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China squad targets 20-plus Olympic golds
By Yu Yilei (China Daily)
Updated: 2004-07-20 22:26

China is sending its largest and youngest Olympic delegation ever to the 2004 Athens Games next month, signalling an early warning that it could be a dominant force at the 2008 Beijing Olympics with experience it reaps in Greece.

Some 407 Chinese athletes will participate in more than 200 events in 26 sports at the Athens Games, sports officials said Tuesday. The only two sports China will miss are equestrian events and baseball.

Yuan Weimin, head of the Chinese Olympic delegation to Athens, appears confident of his team. [newsphoto]
Combined with 226 officials, the Chinese contingent will reach 633. That number is relatively enormous compared with past Olympics -- China sent 279 athletes to compete in 24 sports four years ago at Sydney.

Women athletes continue to play a key part of the Chinese team, accounting for 269 of the total 407 competitors.

But for the Chinese squad, it is not only size but age that matters.

Unlike China's previous habit of sending veterans to ensure the team's medal chances, Chinese officials are heavily favouring younger athletes this time around. The team's average age is 23.3, down 0.5 from the figure at the Sydney Games.

"We really want to take the opportunity provided by the Athens Games to let more young Chinese athlete participate in additional events so that we can accumulate more experience for the Beijing Games,'' said Li Furong, vice-chief-de-mission.

There will be 323 athletes making their debut at the Olympic Games, or 80 per cent of the total number.

Competitors chosen for the Olympic squad even caused disputes among Chinese sports fans.

"We have rigid rules to ensure choosing the best for the squad but we also put the 2008 Olympics into consideration,'' Li said.

That may explain why some noted sports stars like world badminton champion Xia Xuanze and world and Olympic diving champion Li Na did not make it onto the list.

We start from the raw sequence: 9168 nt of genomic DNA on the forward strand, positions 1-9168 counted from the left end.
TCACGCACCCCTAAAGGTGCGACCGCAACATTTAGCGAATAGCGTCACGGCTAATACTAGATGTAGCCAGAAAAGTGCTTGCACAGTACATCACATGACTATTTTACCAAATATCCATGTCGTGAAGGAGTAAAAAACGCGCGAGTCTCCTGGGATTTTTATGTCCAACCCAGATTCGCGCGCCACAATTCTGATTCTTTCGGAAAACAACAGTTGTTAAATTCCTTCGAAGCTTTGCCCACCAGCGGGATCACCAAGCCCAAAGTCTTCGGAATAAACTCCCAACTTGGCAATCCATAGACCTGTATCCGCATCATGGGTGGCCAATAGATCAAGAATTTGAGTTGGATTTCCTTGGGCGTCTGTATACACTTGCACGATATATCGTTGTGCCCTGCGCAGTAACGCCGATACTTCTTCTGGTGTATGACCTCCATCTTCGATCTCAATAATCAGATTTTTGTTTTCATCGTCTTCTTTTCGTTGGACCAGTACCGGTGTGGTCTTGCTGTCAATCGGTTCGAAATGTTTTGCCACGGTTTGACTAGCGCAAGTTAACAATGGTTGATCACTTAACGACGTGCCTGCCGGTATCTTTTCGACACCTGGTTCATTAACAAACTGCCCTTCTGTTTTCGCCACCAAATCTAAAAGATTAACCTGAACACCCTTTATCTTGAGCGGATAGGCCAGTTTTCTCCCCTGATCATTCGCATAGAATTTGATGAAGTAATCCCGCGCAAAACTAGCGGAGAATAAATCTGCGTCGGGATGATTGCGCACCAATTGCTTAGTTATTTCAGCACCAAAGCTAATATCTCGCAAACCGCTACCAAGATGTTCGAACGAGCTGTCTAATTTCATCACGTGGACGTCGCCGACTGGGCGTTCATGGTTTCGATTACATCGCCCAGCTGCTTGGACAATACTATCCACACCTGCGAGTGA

"I am so glad to see such a young team,'' said Wang Yifu, a 43-year-old sharpshooter and the oldest member of the team who is going to participate in his six Olympics to gun for his second Olympic gold.

"I feel it is really normal to have so many young athletes in the Olympic delegation because it is they who are going to shake the sporting world,'' he said.

"I do not know how the older athletes thought about me when I was young, but now I am really excited to see so many promising young athletes now.''

On the opposite side, Zhang Tianyi, a female swimmer in the medley, is the youngest participant at the age of 14.

Officials said there are 1,200 athletes reserved for the 2008 Games besides the hopefuls on the Athens squad.

"We already have 1,941 athletes in our sights who are possible participants for the 2008 Games,'' said Li.

Despite sending a young team, China is gunning for at least 20 gold medals so that it can be among nations like Russia and the United States, traditional sporting powers.

China finished third in the medal standings four years ago in Sydney with 28 golds, 16 silvers and 15 bronzes, behind the United States and Russia.

But the officials said equalling the Sydney success will be a tough task.

"We did more than the best we have ever done four years ago in Sydney and it is difficult to duplicate that,'' Li said. "I think 20 or more is reasonable for us.''

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